Are Viagra Boys the Next Post-Punk Torch Bearers?

Viagra Boys - Welfare Jazz

By K. Jackson Hamrick

With a name like Viagra Boys and the album title Welfare Jazz, the music could either be heavy punk rock, or druggy jazz fusion. On their second full length LP, Viagra Boys make a case for why they should be everyone’s new favorite hardcore, post-punk band. 

Over winter break I finished reading Michael Azzerad’s Our Band Could be Your Life: Scenes from the American Indie Underground, 1981-1991. The book shows how much rock music has changed and developed since the 80s hardcore movement. While there are certainly bands who could still be classified as hardcore or punk, a certain attitude or spirit has seemed to have disappeared from rock music. There are few bands nowadays who walk on stage fully prepared to make the audience completely hate them. Likewise, amplified by today’s social climate, audiences seem afraid to leave a show with their feelings hurt. 

Stockholm’s Viagra Boys are bringing this original hardcore spirit to the modern age, and doing it in a way where they say, “here you go, we’re just going to play really loud for a while and allude to a few things that might make you write a super negative tweet about us.” But you don’t write that tweet. You realize that you might be feeling more in conversation with a band than you’ve felt in a while. And they ended their record with that John Prine song you sing with your dad sometimes, so how could you really hate them?

Front man Sebastian Murphy has all the traits of your typical punk rock singer, hero: tattooed all over, wears not particularly trendy sunglasses, and on stage is clutching a tall boy Busch Light and remains shirtless. He looks like if Iggy Pop and Travis Barker had a kid. At times his voice is reminiscent of soulful Captain Beefheart, while at others he is more relaxed and channeling something smoother. The comparisons to Nick Cave have probably already begun for him.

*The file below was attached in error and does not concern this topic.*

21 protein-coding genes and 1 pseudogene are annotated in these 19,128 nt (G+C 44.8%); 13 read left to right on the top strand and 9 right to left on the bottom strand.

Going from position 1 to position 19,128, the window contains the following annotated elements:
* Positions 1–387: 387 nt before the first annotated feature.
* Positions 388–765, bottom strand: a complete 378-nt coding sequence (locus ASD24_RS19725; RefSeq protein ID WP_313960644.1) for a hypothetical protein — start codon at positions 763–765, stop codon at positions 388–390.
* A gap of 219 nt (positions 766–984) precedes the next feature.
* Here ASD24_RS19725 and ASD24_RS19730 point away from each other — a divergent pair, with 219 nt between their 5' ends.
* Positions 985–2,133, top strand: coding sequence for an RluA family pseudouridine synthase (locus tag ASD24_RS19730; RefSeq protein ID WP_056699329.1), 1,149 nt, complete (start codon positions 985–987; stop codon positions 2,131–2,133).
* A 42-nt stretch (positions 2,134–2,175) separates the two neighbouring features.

The classic post-punk instrumentation of this group is executed brilliantly. No flashy guitar solos, just power chords and leads that go back and forth between being the catchiest part of the track- or the most eerie. A blend of bass guitar supported by synthesizers creates both a trancey and classic bottom end. The drummer so clearly understands his role as the monotonous groove maker and takes what could be semi typical punk rock and makes it fresh and danceable. 

One of the most exciting parts of this band could be the Archie Shepp esque saxophone from Oskar Karls. The saxophone is either droning in the mix, or the lead instrument. Karls leads are never easily palatable, but their mystery draws in your ear and you’re always wondering when the saxophone will reveal itself next. 

The tracks on this record are a hybrid of satire and something that you can’t help but think is important. “Toad” showcases Murphy having fun with what he can do vocally as he sings as a soulful man trying to make sense of his relationship. The track builds on itself as each band member gradually lets themselves be known. “Aint Nice” serves as the perfect opener and likely will be a calling card for this band as it displays much of what the group is about, and if you’re not feeling it then at least they were authentic for their introduction. “Girls and Boys” is their version of a dancefloor hit and will maybe be too intense once you’re trapped in a mosh pit with strobe lights once the stupid pandemic is over. 

The album ends with “To the Country,” and their cover of John Prine’s, “In Spite of Ourselves.” The former catches you off guard as the band throws their version of a country tune at you. It’s not until you hear their cover of Prine’s classic duet (this version featuring Amy Taylor) that you think this band might not be a joke. This band leaves you wondering if you should’ve taken them more seriously the whole time. 

So, will Viagra Boys be the next post-punk icons? Honestly, I doubt it. But this band is worth paying attention to purely on the idea that you really believe that they don’t care if you pay attention. In that spirit, they carry on and legitimize this essential essence of punk music. 

Viagra Boys are from Stockholm, Sweden and are signed to YEAR0001.

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